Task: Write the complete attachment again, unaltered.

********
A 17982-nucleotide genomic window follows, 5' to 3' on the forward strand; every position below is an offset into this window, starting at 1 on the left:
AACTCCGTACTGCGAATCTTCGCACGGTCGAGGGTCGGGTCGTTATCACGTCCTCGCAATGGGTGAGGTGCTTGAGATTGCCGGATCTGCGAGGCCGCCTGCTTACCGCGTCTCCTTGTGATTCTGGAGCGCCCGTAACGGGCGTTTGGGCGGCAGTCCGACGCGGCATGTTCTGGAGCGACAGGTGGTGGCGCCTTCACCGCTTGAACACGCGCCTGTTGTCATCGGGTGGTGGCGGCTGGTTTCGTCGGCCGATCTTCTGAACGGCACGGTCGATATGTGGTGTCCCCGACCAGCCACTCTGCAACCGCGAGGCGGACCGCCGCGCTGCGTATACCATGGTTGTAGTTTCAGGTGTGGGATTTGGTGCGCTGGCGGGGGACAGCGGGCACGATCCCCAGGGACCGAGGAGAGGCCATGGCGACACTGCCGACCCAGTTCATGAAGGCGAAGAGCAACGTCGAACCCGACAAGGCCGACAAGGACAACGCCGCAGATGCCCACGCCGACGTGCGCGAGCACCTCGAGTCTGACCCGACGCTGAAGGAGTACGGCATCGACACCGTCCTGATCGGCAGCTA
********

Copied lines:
A 17982-nucleotide genomic window follows, 5' to 3' on the forward strand; every position below is an offset into this window, starting at 1 on the left:
AACTCCGTACTGCGAATCTTCGCACGGTCGAGGGTCGGGTCGTTATCACGTCCTCGCAATGGGTGAGGTGCTTGAGATTGCCGGATCTGCGAGGCCGCCTGCTTACCGCGTCTCCTTGTGATTCTGGAGCGCCCGTAACGGGCGTTTGGGCGGCAGTCCGACGCGGCATGTTCTGGAGCGACAGGTGGTGGCGCCTTCACCGCTTGAACACGCGCCTGTTGTCATCGGGTGGTGGCGGCTGGTTTCGTCGGCCGATCTTCTGAACGGCACGGTCGATATGTGGTGTCCCCGACCAGCCACTCTGCAACCGCGAGGCGGACCGCCGCGCTGCGTATACCATGGTTGTAGTTTCAGGTGTGGGATTTGGTGCGCTGGCGGGGGACAGCGGGCACGATCCCCAGGGACCGAGGAGAGGCCATGGCGACACTGCCGACCCAGTTCATGAAGGCGAAGAGCAACGTCGAACCCGACAAGGCCGACAAGGACAACGCCGCAGATGCCCACGCCGACGTGCGCGAGCACCTCGAGTCTGACCCGACGCTGAAGGAGTACGGCATCGACACCGTCCTGATCGGCAGCTA